Sen. Cornyn joins chorus calling for Eric Holder's resignation

PHOTO: Eric Holder

Sen. John Cornyn on Tuesday revealed exactly where he stands on Eric Holder, publicly calling for the attorney general's resignation during a committee hearing.

"Mr. Attorney General, it's more with sorrow than ... anger that I would say that you leave me no alternative but to join those that call upon you to resign your office," the Texas Republican told Holder during a Senate Judiciary Committee hearing. "Americans deserve an attorney general who will be honest with them. They deserve an attorney general who will uphold the basic standards of political independence and accountability. You have proven time and time again, sadly, that you're unwilling to do so."

Cornyn, who also raised concerns about recent reports of national security leaks, said he hopes President Barack Obama will replace Holder with "someone who is up to that challenge."

Cornyn's unequivocal statements add to the growing chorus of congressional Republicans calling for Holder's resignation.

The House Oversight and Government Reform Committee and chairman Darrell Issa (R-Calif.) announced Monday that the committee will vote June 20 on whether to hold Holder in contempt over his role in Operation Fast and Furious, which involved selling firearms with the hopes of tracking Mexican drug cartels. House Speaker John Boehner (R-Ohio) immediately backed the committee's decision to hold the vote.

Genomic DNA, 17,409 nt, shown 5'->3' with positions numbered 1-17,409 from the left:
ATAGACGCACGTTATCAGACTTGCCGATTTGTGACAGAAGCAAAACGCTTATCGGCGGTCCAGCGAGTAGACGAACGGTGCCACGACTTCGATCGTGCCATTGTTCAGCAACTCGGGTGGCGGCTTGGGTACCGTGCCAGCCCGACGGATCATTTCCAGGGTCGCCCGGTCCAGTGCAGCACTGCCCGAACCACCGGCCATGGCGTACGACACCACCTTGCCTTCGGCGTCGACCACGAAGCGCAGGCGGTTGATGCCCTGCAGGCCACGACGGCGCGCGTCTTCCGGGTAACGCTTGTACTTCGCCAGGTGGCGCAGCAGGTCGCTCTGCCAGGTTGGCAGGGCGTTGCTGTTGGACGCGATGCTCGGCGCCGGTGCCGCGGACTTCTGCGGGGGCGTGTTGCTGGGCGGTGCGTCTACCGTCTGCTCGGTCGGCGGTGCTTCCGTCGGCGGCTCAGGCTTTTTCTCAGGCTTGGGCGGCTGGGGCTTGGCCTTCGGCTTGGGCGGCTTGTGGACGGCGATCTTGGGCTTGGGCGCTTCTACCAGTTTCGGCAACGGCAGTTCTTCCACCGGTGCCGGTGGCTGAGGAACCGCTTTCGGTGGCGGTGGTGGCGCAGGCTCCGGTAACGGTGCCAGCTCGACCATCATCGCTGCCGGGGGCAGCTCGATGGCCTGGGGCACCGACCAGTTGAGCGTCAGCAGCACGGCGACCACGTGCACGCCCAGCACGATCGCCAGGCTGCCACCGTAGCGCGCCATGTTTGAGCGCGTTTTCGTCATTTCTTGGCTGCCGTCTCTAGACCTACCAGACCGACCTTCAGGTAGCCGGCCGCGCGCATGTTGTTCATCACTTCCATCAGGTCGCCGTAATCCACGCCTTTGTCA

Holder insisted during Tuesday's hearing—the ninth Congressional hearing at which he has testified—that he has no intention to resign: "I heard the White House press officer say yesterday that the president has absolute confidence in me. I don't have any reason to believe that in fact is not the case."

White House press secretary Jay Carney said during Monday's briefing that the president has "absolute confidence" in Holder.

Republicans have long been calling for Holder to be held accountable for Fast and Furious, a controversial operation in which a majority of the guns sold were never tracked, and some were later found at the scene of violent crimes. The vote on contempt stems from the Justice Department's failure to comply with a congressional request for documents related to the operation. The department has stated that the documents in quest are being withheld because they contain internal deliberations.

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